A Model of Healthy, Functioning Families and Individuals

Norman L. Coad, D.Min

The Following Is A Description of A Healthy Family Based on Abraham Maslow’s Hierarchy of Needs.

A need is something you have to have to be healthy, and as such, it is not optional. While a need may be unmet and a person or family may survive for a while, it is like subsisting on a substandard diet. One ends up malnourished. Needs are not to be confused with wants. A want is a wish or desire for something, a craving. As those who deal with alcohol and drug addicted people, a craving is not a need. Diener and Tay proved Maslow was right. There are universal human needs.[1]

As the word “hierarchy” suggests, the needs are placed in an ascending scale of importance even though they are all interdependent and necessary. People tend to achieve basic safety needs before other higher needs.[2] Maslow himself wrote that the relationship between different human needs and behavior are often motivated simultaneously by multiple needs. (See A. Maslow, Motivation and Personality, Harper & Row, New York, NY. 1987, p.51.)[3]

It should be noted that while the author uses biblical language in his description of the needs, Maslow was an atheist and differed from Freud in that he, Freud, considered spirituality as a guide to direct behavior.[4]

Maslow’s hierarchy of needs has been interpreted as a pyramid with the mere basic needs at the bottom.[5] But meeting these needs may occur simultaneously.[6]

Physiological Needs include breath, food, water, sex, sleep, homeostasis (to resist or slow down change), and excretion (to separate waste material from the blood, tissue and from the body).

Safety Needs—Security, order, stability of the body and emotional/psychological well being of the individual. Aids to this include employment, resources, morality, the family, health and prosperity.

Love and Belonging Needs—Love is unconditional. It includes love of self and the experience of love in family and among friends. It also includes sexual intimacy with the right person, at the right time of a person’s life and for the right reasons. It is not to be forced, violent or immoral. It includes belonging needs: to relate, to be connected to, to be a part of, and to have a close affinity for those with whom one is related, as in, These are my people. This is my place. This is with whom, and where, I belong.

Esteem Needs—include self-esteem, believing and accepting oneself to be precious, of high worth and value, feeling and acting in a self-confident manner. This is to have a full belief in, being fully assured of and certain in one’s position, authority and role, to function successfully. Being free to achieve, while showing respect for self and others, all the while being respected by others and intimates. Wives respect your husband by submitting to him. Husbands love, sacrifice and provide for your wife sacrificially, even as Christ loves the body of Christ. (Ephesians 6:23-33)

Self-Actualization Needs—include the ability to fully achieve, the freedom and confidence to move yourself to, or successfully to attain by effort, self discipline, practice and skill, to be all that you have potential to be and to accomplish all that God created you to do. It is being and doing.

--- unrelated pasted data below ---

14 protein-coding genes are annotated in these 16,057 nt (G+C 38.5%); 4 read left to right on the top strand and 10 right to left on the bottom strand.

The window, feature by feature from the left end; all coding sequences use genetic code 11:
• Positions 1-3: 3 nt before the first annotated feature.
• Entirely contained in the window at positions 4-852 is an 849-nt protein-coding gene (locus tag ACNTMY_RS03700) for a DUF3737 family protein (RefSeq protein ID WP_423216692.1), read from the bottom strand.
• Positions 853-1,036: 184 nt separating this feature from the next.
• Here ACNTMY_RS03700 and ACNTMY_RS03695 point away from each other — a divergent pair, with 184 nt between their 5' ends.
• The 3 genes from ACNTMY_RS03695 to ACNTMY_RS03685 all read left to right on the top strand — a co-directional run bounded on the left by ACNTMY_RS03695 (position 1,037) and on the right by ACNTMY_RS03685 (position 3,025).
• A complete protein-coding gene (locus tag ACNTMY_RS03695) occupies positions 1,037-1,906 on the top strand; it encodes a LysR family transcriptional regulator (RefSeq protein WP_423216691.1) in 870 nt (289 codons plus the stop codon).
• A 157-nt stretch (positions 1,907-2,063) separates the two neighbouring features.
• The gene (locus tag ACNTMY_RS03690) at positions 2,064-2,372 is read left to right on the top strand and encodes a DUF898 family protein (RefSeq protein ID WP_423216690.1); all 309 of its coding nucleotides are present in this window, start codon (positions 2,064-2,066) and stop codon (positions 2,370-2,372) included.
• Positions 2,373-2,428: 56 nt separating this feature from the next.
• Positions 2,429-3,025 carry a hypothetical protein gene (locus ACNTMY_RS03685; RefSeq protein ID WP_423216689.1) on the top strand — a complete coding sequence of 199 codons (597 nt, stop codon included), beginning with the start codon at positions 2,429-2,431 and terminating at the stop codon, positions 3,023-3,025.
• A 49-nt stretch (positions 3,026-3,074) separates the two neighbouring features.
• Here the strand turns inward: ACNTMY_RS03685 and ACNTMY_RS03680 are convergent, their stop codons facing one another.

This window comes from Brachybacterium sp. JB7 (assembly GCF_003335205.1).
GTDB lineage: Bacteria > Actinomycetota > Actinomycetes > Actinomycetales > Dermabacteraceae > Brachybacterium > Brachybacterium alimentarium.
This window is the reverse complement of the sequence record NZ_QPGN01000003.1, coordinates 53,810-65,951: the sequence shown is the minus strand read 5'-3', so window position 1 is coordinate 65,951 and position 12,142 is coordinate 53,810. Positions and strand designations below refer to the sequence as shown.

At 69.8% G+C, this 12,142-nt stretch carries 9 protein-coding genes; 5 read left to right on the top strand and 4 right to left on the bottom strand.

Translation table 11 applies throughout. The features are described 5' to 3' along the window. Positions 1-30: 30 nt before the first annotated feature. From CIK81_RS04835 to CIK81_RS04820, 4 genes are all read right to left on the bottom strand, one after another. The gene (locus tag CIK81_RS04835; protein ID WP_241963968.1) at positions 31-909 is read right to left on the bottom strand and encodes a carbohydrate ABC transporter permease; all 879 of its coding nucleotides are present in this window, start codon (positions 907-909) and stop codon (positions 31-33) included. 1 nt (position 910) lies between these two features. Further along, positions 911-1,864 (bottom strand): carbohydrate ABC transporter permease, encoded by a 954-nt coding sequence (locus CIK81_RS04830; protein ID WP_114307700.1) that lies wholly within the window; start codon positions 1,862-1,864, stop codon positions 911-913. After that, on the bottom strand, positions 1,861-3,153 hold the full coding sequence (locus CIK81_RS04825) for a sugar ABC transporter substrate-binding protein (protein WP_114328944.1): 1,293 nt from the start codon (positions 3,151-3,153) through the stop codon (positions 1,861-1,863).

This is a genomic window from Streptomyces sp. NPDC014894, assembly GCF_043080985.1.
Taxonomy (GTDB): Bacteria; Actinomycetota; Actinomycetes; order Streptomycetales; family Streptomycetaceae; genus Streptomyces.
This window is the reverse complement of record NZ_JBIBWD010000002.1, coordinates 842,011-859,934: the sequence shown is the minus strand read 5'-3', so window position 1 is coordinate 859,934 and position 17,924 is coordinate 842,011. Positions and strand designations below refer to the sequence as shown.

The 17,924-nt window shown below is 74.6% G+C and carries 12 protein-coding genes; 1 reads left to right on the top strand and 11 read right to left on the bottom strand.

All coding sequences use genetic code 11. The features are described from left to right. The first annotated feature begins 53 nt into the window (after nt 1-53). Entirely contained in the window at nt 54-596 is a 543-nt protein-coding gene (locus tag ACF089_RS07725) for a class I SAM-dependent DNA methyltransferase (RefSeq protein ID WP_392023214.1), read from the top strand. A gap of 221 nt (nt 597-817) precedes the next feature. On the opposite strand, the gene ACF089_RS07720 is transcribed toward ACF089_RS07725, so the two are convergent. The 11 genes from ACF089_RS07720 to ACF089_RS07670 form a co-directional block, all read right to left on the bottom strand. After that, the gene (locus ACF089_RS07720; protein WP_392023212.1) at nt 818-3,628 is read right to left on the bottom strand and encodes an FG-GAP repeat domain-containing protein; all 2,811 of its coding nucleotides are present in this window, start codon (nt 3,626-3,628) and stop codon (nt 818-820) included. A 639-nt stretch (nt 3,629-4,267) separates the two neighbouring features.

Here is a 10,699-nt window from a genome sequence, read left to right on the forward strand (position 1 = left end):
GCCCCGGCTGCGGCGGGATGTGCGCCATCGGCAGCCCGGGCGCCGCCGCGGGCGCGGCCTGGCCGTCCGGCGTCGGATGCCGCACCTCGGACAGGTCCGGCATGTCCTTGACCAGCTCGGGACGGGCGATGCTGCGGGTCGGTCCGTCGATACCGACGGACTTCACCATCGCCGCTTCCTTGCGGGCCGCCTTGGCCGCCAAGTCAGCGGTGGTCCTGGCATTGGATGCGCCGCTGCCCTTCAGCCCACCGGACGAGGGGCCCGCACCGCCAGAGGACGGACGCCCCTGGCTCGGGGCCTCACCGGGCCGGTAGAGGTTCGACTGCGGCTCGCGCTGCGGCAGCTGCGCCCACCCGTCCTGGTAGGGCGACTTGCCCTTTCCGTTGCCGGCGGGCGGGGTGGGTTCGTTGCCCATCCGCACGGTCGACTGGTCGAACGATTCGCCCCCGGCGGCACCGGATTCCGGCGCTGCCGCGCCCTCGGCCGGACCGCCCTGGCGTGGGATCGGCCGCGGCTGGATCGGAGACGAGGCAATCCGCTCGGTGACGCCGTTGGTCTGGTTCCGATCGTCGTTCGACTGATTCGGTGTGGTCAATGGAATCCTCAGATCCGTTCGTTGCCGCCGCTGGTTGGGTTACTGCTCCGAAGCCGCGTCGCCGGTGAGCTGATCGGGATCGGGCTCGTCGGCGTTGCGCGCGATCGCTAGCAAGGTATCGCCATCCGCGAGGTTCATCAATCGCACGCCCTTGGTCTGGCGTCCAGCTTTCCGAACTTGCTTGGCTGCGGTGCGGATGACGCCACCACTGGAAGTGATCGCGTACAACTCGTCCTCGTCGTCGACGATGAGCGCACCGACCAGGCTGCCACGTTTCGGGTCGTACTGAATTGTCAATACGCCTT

In order to be self-actualized one must be free to succeed or fail without loss of prestige. There are two common sayings that express this thought, If at first you don’t succeed, try, try again. A spin-off of this is, If at first you don’t succeed, you are like most other people. Failures occur in all new endeavors. One should not be diminished by mistakes, but should take them in stride and learn from them. If you are afraid of failure you will not try new and different things and will not develop and achieve.

The characteristics that Maslow developed in self-actualization where what he observed in people who achieved and were positive and healthy in their view of life.

Morality—those in whom their character is in accord with principles and standards of right conduct and virtue.

Creativity—the ability to form something new by observation or intellectual effort or combining things already known in a different manner or processing to create something new.

Spontaneity—behavior that arises out of natural feeling, temperament and disposition without compulsion, constraint or premeditation.

Problem Solving—the ability to provide a satisfactory answer to a question, matter, situation or person to resolve a difficulty or something that must be done.

Prejudice is making a judgment or forming an opinion before the facts are known. It is acting on a preconceived idea.

Acceptance of Facts—to believe and recognize that something is reality. It is truth that something really is and that its consequences and benefits are real.

Families provide the framework so that the family as a whole and the individuals in it may realize the five groups of needs in their lives. No families do this perfectly. Dysfunctional families usually do not provide the structure to attain anything more than the physical needs in level one. Healthy families do their best to see that the five basic needs are met in all. Love covers a multitude of sins. (I Peter 4:8)


1. https://en.Wikipedia.org/wiki/Abraham Maslow
2. Ibid.
3. Ibid.
4. Ibid.
5. Ibid.
6. Ibid.

Next Article: Boundaries

For more information and help check out Dr. Coad’s book, The Divided Soul in the Book Store.